77       * Dual Queues, introduced by Scherer and Scott
78       * (http://www.cs.rice.edu/~wns1/papers/2004-DISC-DDS.pdf) are
79       * (linked) queues in which nodes may represent either data or
80       * requests.  When a thread tries to enqueue a data node, but
81       * encounters a request node, it instead "matches" and removes it;
82       * and vice versa for enqueuing requests. Blocking Dual Queues
83       * arrange that threads enqueuing unmatched requests block until
84       * other threads provide the match. Dual Synchronous Queues (see
85       * Scherer, Lea, & Scott
86       * http://www.cs.rochester.edu/u/scott/papers/2009_Scherer_CACM_SSQ.pdf)
87       * additionally arrange that threads enqueuing unmatched data also
88       * block.  Dual Transfer Queues support all of these modes, as
89       * dictated by callers.
90       *
91       * A FIFO dual queue may be implemented using a variation of the
92       * Michael & Scott (M&S) lock-free queue algorithm
93       * (http://www.cs.rochester.edu/u/scott/papers/1996_PODC_queues.pdf).
94       * It maintains two pointer fields, "head", pointing to a
95       * (matched) node that in turn points to the first actual
96       * (unmatched) queue node (or null if empty); and "tail" that
97       * points to the last node on the queue (or again null if
98       * empty). For example, here is a possible queue with four data
99       * elements:
100      *
101      *  head                tail
102      *    |                   |
103      *    v                   v
104      *    M -> U -> U -> U -> U
105      *
106      * The M&S queue algorithm is known to be prone to scalability and
107      * overhead limitations when maintaining (via CAS) these head and
108      * tail pointers. This has led to the development of
109      * contention-reducing variants such as elimination arrays (see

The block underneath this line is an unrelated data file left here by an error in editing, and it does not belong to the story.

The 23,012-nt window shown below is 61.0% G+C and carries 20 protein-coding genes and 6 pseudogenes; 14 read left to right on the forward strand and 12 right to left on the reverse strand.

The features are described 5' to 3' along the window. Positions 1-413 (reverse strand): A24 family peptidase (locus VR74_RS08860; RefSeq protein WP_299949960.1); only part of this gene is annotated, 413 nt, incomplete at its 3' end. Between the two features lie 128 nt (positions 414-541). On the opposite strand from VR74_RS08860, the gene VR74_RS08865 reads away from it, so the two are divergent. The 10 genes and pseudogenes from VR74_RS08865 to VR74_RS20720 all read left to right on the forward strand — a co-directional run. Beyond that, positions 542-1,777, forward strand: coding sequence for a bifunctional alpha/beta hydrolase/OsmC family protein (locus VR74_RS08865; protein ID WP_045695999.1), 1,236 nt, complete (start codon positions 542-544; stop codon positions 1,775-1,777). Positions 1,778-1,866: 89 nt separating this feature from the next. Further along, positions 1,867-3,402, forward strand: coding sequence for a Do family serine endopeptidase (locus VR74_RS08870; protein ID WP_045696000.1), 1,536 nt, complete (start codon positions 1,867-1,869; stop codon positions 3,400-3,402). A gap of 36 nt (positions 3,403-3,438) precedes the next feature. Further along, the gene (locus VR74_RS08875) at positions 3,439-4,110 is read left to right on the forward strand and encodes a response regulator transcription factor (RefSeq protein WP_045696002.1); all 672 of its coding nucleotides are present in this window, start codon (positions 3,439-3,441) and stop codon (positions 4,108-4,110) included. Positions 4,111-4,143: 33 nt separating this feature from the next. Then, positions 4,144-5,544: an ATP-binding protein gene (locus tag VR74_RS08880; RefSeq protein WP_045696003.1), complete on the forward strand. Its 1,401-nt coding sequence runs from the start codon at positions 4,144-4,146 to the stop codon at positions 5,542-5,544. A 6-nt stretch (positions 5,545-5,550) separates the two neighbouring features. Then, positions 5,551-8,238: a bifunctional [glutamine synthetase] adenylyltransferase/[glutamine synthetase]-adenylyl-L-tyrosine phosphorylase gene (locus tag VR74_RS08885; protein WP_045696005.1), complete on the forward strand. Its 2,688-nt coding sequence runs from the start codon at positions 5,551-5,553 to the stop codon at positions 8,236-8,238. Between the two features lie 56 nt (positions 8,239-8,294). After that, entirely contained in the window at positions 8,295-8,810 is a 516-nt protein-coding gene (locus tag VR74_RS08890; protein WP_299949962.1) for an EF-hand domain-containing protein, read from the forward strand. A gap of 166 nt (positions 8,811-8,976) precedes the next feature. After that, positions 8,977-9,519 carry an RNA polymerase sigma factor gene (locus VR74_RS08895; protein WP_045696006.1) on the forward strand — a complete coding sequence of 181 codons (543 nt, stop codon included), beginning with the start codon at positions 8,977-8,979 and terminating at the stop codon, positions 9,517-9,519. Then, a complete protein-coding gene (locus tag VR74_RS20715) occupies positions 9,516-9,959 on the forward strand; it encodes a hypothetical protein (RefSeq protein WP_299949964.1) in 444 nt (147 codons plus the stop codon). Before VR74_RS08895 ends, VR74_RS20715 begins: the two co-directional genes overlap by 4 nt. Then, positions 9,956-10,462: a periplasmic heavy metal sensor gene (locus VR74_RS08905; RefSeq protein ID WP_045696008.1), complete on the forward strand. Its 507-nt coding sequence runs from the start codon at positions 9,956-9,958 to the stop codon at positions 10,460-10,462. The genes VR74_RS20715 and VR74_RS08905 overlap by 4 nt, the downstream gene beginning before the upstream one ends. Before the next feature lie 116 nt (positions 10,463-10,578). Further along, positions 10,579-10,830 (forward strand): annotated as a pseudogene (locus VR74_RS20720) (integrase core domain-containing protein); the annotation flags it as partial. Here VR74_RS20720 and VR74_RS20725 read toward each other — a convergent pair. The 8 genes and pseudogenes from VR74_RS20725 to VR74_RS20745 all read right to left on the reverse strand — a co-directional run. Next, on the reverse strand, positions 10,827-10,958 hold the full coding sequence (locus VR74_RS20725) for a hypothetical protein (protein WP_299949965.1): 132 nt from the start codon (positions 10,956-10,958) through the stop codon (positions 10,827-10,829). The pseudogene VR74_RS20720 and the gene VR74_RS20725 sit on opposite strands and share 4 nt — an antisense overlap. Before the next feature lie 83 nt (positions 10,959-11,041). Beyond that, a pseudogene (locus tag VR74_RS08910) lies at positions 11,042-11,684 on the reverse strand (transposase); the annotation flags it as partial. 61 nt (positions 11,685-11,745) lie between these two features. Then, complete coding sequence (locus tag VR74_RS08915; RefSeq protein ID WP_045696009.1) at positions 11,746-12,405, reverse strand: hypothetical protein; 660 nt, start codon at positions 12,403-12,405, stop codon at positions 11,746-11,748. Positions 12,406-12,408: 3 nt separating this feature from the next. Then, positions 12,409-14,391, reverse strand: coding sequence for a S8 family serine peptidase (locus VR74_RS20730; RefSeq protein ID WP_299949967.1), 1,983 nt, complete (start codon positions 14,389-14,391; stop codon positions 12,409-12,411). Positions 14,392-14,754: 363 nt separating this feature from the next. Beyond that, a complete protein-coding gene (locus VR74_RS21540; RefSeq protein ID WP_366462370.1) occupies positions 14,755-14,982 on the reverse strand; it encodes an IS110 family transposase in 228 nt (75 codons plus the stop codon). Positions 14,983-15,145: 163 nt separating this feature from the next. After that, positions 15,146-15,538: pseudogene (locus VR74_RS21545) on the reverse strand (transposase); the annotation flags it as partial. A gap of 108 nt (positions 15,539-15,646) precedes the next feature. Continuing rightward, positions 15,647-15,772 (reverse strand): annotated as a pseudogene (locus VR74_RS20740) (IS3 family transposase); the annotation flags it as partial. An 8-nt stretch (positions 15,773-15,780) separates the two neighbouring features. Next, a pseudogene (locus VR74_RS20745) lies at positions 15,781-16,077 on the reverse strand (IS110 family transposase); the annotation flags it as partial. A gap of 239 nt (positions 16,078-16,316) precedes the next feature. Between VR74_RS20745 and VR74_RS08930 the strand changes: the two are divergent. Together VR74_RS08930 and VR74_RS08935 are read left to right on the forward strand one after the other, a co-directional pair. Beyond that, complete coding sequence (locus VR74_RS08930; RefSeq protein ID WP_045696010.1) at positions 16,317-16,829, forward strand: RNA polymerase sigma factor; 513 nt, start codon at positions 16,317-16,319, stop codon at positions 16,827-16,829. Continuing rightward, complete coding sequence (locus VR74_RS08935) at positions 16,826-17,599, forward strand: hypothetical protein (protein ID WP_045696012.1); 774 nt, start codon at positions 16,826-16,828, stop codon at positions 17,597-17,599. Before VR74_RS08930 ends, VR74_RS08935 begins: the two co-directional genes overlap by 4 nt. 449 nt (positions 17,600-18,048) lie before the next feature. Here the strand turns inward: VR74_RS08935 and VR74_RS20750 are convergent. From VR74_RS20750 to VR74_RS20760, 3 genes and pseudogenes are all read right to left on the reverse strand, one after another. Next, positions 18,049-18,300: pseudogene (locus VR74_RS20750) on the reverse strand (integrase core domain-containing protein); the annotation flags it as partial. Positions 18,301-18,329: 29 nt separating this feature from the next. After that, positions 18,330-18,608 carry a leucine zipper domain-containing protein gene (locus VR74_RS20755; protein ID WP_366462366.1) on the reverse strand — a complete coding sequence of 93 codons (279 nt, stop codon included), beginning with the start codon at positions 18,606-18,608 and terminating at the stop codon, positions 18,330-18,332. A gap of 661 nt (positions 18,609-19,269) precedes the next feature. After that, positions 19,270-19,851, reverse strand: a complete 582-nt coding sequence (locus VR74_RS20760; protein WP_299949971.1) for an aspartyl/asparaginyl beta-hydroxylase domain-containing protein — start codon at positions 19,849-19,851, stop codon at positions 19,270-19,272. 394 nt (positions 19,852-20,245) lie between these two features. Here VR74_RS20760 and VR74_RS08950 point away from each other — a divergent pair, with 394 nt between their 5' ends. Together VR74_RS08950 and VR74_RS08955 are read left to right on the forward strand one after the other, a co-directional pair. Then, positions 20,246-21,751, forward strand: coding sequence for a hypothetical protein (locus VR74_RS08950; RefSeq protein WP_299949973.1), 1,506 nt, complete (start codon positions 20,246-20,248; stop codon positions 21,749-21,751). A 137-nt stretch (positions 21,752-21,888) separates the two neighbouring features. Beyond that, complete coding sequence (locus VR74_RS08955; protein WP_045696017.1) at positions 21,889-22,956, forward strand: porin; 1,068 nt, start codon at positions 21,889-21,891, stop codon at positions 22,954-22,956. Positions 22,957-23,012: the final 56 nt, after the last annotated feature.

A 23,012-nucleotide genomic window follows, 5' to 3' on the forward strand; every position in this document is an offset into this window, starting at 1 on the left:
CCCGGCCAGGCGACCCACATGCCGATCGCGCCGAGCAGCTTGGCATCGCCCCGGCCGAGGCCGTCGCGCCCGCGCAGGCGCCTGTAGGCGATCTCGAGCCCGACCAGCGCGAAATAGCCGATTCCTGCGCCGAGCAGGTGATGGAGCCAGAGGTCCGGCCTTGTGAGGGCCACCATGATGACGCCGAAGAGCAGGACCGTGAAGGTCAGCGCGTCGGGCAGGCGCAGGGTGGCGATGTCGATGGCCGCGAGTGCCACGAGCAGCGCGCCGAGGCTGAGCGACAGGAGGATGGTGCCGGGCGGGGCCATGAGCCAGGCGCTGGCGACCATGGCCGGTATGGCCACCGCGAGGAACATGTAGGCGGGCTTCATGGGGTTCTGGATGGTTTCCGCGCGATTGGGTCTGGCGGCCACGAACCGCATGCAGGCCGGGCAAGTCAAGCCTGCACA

110      * Moir et al http://portal.acm.org/citation.cfm?id=1074013) and
111      * optimistic back pointers (see Ladan-Mozes & Shavit
112      * http://people.csail.mit.edu/edya/publications/OptimisticFIFOQueue-journal.pdf).
113      * However, the nature of dual queues enables a simpler tactic for
114      * improving M&S-style implementations when dual-ness is needed.
115      *
116      * In a dual queue, each node must atomically maintain its match
117      * status. While there are other possible variants, we implement
118      * this here as: for a data-mode node, matching entails CASing an
119      * "item" field from a non-null data value to null upon match, and
120      * vice-versa for request nodes, CASing from null to a data
121      * value. (Note that the linearization properties of this style of
122      * queue are easy to verify -- elements are made available by
123      * linking, and unavailable by matching.) Compared to plain M&S
124      * queues, this property of dual queues requires one additional
125      * successful atomic operation per enq/deq pair. But it also
126      * enables lower cost variants of queue maintenance mechanics. (A
127      * variation of this idea applies even for non-dual queues that
128      * support deletion of interior elements, such as
129      * j.u.c.ConcurrentLinkedQueue.)
130      *
131      * Once a node is matched, its match status can never again
132      * change.  We may thus arrange that the linked list of them
133      * contain a prefix of zero or more matched nodes, followed by a
134      * suffix of zero or more unmatched nodes. (Note that we allow